Distillery: Heaven Hill
Type & Region: Bourbon, Kentucky, USA
Composition: 75% Corn, 13% Rye, 12% Malted Barley
Aged: 12 years, aged in virgin American white oak (purchased in 2015)
Price: $60-70 MSRP (750mL), but can be $100+ in some markets
From the Heaven Hill website:
“To sip our Barrel Proof Bourbon is to experience Bourbon in its purest form—uncut, straight from the barrel, and without chill filtering. Each bottle is hand labeled with its unique proof and batch number but the nose, taste, and finish of every sip is pure Elijah Craig. We’re proud to say that remarkable consistency earned us the award of Whisky Advocate’s “Whisky of the Year.”
*I first want to give a shout-out to my brother, who bought this for me on his way back from Kentucky.
Eljiah Craig Barrel Proof is one of Heaven Hill’s flagship products. Elijah Craig bourbon (the 47% and barrel proof varieties) are widely acclaimed. The 47% version won “Best Small Batch Bourbon” at the 2018 San Francisco Spirits Competition, and the barrel proof won Whisky Advocate’s 2017 “Whisky of the Year”.
A fun fact, Elijah Craig 12 (not barrel proof) was one of the first bourbons I ever purchased (years ago when they still had the age statement on the lower proof version). This is a small batch product with multiple releases per year. As such, each release is different, and this one from 2015 (batch B515) is no different.
The bottom of the Elijah Craig website provides the exact batch numbers for all their releases. The challenge is that it’s often difficult to find given strong demand and limited supply.
*Note: I did not add any water to this as part of my review.
As an FYI, I bought and use these Glencairn glasses from Amazon for my reviews and comparisons (because they’re the best): Glencairn Crystal Whiskey Glass, Set of 6, Clear, 6 Pack. Full transparency, this is an affiliate link, so I may earn a commission if you buy this or something else from Amazon.
Intense roasted wood and pine needles immediately rush up my nose, followed by moderate alcohol that shockingly doesn’t send me reeling. It’s very bold and excellent. The wood and spice make me think that it’s a high-rye bourbon, but it’s not. My guess is that some of the barrels blended into this batch came from higher-up in the warehouse where more vigorous aging and evaporation occurred, leading to more wood flavors and greater proof.
Once I’ve adjusted, the second smell contains noticeable peanuts and peanut shells, honey, and caramel, in addition to the primary scents of roasted wood and pine. It’s potent yet pleasant.
The smell stays the same throughout drinking. When there is less liquid in the glass, wood and pine are still prominent, but sweeter notes such as caramel and bubblegum come to the foreground. When the glass is empty, the smells remain the same but with minumal alcohol intensity.
This is a very rich-smelling bourbon that doesn’t smell like its 70% alcohol. It’s strong, but not as overpowering as you might expect. Elijah Craig Barrel Proof’s smell is like a powerful tiger biding its time waiting to pounce on unsuspecting prey. I can see some people being turned-off by the upfront intensity, but I enjoy it.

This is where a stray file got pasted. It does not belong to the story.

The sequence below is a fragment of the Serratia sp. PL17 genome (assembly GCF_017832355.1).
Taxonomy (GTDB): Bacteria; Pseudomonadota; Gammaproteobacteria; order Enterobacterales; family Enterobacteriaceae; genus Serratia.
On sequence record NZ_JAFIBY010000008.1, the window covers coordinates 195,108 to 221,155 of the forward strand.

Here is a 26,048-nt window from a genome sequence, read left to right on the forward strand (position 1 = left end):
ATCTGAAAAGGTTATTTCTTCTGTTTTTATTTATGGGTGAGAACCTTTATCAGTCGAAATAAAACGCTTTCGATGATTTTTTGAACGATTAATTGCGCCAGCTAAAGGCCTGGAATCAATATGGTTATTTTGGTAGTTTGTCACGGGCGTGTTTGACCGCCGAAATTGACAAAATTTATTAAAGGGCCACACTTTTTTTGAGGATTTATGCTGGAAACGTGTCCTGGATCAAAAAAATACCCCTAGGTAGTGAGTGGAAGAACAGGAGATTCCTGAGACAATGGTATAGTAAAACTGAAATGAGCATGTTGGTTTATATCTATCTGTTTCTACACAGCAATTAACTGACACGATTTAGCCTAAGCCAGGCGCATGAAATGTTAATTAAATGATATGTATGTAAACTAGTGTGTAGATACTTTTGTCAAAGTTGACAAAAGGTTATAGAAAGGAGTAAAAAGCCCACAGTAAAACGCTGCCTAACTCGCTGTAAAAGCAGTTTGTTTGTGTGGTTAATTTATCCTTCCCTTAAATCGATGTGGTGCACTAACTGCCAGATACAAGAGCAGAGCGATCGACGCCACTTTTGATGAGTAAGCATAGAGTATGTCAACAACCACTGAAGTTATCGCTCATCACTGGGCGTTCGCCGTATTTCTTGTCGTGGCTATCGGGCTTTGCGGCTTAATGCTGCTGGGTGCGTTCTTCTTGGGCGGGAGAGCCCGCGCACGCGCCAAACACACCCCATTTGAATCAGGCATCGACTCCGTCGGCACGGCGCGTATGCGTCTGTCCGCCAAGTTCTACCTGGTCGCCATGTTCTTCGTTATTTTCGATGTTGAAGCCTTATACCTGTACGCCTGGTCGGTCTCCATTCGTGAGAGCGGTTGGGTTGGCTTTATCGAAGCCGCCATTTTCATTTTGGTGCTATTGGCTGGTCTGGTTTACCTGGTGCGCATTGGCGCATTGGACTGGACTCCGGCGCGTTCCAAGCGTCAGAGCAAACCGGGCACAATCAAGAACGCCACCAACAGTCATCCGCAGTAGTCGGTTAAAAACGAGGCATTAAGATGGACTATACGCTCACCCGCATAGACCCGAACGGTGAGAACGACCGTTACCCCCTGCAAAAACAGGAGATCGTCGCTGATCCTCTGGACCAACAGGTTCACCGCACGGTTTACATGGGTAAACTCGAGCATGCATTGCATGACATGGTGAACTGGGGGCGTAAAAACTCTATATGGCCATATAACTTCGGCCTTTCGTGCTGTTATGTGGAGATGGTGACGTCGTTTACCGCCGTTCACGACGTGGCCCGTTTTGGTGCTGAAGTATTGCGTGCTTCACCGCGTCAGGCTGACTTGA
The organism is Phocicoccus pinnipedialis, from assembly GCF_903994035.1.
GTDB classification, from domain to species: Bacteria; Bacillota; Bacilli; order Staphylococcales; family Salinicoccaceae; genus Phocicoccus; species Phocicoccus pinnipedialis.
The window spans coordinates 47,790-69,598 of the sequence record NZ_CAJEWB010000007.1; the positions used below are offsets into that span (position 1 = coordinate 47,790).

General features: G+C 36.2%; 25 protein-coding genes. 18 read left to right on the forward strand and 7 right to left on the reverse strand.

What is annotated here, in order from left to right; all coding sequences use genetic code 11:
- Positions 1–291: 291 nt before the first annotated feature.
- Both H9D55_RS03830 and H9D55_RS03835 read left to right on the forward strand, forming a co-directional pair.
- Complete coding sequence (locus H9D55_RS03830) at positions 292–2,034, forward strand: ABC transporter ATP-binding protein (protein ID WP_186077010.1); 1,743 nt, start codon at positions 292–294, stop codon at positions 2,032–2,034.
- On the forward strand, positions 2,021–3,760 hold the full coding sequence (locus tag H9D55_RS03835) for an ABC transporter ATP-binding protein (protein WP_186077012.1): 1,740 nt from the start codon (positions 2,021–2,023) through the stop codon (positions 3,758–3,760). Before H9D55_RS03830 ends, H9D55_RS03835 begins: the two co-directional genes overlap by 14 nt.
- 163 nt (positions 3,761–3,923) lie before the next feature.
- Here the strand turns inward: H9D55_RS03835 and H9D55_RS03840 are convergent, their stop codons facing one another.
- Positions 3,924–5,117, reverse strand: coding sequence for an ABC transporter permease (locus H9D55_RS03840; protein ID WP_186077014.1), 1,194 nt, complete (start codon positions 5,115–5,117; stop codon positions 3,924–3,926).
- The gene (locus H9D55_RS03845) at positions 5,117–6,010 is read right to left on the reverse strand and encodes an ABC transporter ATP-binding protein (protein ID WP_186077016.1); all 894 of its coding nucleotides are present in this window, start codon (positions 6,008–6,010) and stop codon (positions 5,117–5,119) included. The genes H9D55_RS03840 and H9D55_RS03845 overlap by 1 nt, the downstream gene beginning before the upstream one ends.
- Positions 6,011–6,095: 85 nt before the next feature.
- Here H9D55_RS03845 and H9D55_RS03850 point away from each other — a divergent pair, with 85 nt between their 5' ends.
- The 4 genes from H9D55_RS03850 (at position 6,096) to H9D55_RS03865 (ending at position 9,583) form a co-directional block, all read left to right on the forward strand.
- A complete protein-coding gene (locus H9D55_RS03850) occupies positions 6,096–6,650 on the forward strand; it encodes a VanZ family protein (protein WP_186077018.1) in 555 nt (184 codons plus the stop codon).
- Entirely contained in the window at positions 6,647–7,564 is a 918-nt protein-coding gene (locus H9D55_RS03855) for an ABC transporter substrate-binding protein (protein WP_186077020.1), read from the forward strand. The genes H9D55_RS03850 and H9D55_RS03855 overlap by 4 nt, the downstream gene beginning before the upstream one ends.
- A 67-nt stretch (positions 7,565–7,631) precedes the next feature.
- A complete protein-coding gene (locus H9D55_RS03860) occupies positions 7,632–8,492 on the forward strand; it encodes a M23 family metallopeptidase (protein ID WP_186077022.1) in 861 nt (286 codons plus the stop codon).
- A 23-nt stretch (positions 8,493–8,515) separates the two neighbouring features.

If the tiger was waiting in the shadows while I smelled, it pounces when I taste. The first taste explodes with mint spice, brown sugar, corn, and peanuts. The mint and spice are especially prominent, reminding me of botanicals in gin. If I didn’t already know the mashbill, I’d swear it had 25-30% rye in it.
The mouthfeel is thick with alcohol, yet well balanced with the other strong flavors, and never overpowers them. Towards the end of each sip, there’s an underlying dryness and bitterness, reminiscent of the last drops of black tea in a pot.
The alcohol really takes over on my second taste when I let this Elijah Craig sit in my mouth. The 70% alcohol makes it difficult to let it sit there for more than 6 or 7 seconds before swallowing. Even with all that alcohol, wood, spice, honey, and peanuts are strong and noticeable.
After swallowing, the alcohol burn quickly subsides and the aftertaste calms. There are lingering notes of wood, spice, peanuts, and botanicals. It’s a little bitter, but very good. I enjoy the wall of flavor from this bourbon. It doesn’t hold anything back, and I appreciate it.
Elijah Craig Barrel Proof is an excellent bourbon and a great example of high proof not overpowering everything else. The smells and flavors are rich and powerful, yet so delicious and enjoyable. If you can handle it, you’ll be greatly rewarded. My only complaint, and it’s a small one, is that it lacks some type of fruit note (citrus, cherry, etc) that would make it almost a “Top Shelf+” bourbon.
Since Elijah Craig Barrel Proof is a Heaven Hill product, I can’t help but compare it to Henry McKenna 10 Single Barrel. They are completely different drinks, even with the same mash bill and comparable aging. Elijah Craig has more alcohol (69.9% vs 50%) yet smells more mellow and pleasant.
The Elijah Craig may burn a little more when drinking, but the exponential increase in flavor makes up for it. It’s the superior drink, and you’re going to pay more for it. Buy this if you can find it, but please leave some for me too.